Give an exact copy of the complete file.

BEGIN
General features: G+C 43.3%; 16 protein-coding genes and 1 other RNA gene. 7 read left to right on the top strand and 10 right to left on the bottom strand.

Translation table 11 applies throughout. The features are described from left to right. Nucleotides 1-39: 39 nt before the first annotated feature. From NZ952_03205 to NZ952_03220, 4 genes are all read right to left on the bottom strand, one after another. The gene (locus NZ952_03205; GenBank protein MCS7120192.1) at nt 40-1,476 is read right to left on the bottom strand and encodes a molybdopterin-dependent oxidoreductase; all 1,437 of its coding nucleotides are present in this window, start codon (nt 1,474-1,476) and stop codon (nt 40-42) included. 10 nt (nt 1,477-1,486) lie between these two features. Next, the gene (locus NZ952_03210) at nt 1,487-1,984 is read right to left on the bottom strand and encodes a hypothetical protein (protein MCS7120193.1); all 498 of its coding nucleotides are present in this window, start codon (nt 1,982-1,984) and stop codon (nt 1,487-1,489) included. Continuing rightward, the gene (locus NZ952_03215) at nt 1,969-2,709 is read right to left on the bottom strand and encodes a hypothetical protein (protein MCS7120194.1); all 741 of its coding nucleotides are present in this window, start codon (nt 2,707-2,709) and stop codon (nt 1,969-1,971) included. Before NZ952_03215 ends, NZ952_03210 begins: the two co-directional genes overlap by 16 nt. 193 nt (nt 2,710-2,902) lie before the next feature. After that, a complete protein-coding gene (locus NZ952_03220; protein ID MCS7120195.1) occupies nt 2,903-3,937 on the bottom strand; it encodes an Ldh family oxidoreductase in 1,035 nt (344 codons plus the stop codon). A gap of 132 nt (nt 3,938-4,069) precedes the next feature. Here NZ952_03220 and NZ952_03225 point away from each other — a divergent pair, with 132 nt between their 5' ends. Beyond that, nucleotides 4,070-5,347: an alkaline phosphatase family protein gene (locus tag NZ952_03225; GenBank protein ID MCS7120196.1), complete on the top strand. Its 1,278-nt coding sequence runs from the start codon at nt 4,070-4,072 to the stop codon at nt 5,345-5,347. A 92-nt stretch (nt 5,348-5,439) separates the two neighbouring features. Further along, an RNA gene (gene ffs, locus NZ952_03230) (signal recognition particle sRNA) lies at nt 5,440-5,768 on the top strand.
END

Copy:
General features: G+C 43.3%; 16 protein-coding genes and 1 other RNA gene. 7 read left to right on the top strand and 10 right to left on the bottom strand.

Translation table 11 applies throughout. The features are described from left to right. Nucleotides 1-39: 39 nt before the first annotated feature. From NZ952_03205 to NZ952_03220, 4 genes are all read right to left on the bottom strand, one after another. The gene (locus NZ952_03205; GenBank protein MCS7120192.1) at nt 40-1,476 is read right to left on the bottom strand and encodes a molybdopterin-dependent oxidoreductase; all 1,437 of its coding nucleotides are present in this window, start codon (nt 1,474-1,476) and stop codon (nt 40-42) included. 10 nt (nt 1,477-1,486) lie between these two features. Next, the gene (locus NZ952_03210) at nt 1,487-1,984 is read right to left on the bottom strand and encodes a hypothetical protein (protein MCS7120193.1); all 498 of its coding nucleotides are present in this window, start codon (nt 1,982-1,984) and stop codon (nt 1,487-1,489) included. Continuing rightward, the gene (locus NZ952_03215) at nt 1,969-2,709 is read right to left on the bottom strand and encodes a hypothetical protein (protein MCS7120194.1); all 741 of its coding nucleotides are present in this window, start codon (nt 2,707-2,709) and stop codon (nt 1,969-1,971) included. Before NZ952_03215 ends, NZ952_03210 begins: the two co-directional genes overlap by 16 nt. 193 nt (nt 2,710-2,902) lie before the next feature. After that, a complete protein-coding gene (locus NZ952_03220; protein ID MCS7120195.1) occupies nt 2,903-3,937 on the bottom strand; it encodes an Ldh family oxidoreductase in 1,035 nt (344 codons plus the stop codon). A gap of 132 nt (nt 3,938-4,069) precedes the next feature. Here NZ952_03220 and NZ952_03225 point away from each other — a divergent pair, with 132 nt between their 5' ends. Beyond that, nucleotides 4,070-5,347: an alkaline phosphatase family protein gene (locus tag NZ952_03225; GenBank protein ID MCS7120196.1), complete on the top strand. Its 1,278-nt coding sequence runs from the start codon at nt 4,070-4,072 to the stop codon at nt 5,345-5,347. A 92-nt stretch (nt 5,348-5,439) separates the two neighbouring features. Further along, an RNA gene (gene ffs, locus NZ952_03230) (signal recognition particle sRNA) lies at nt 5,440-5,768 on the top strand.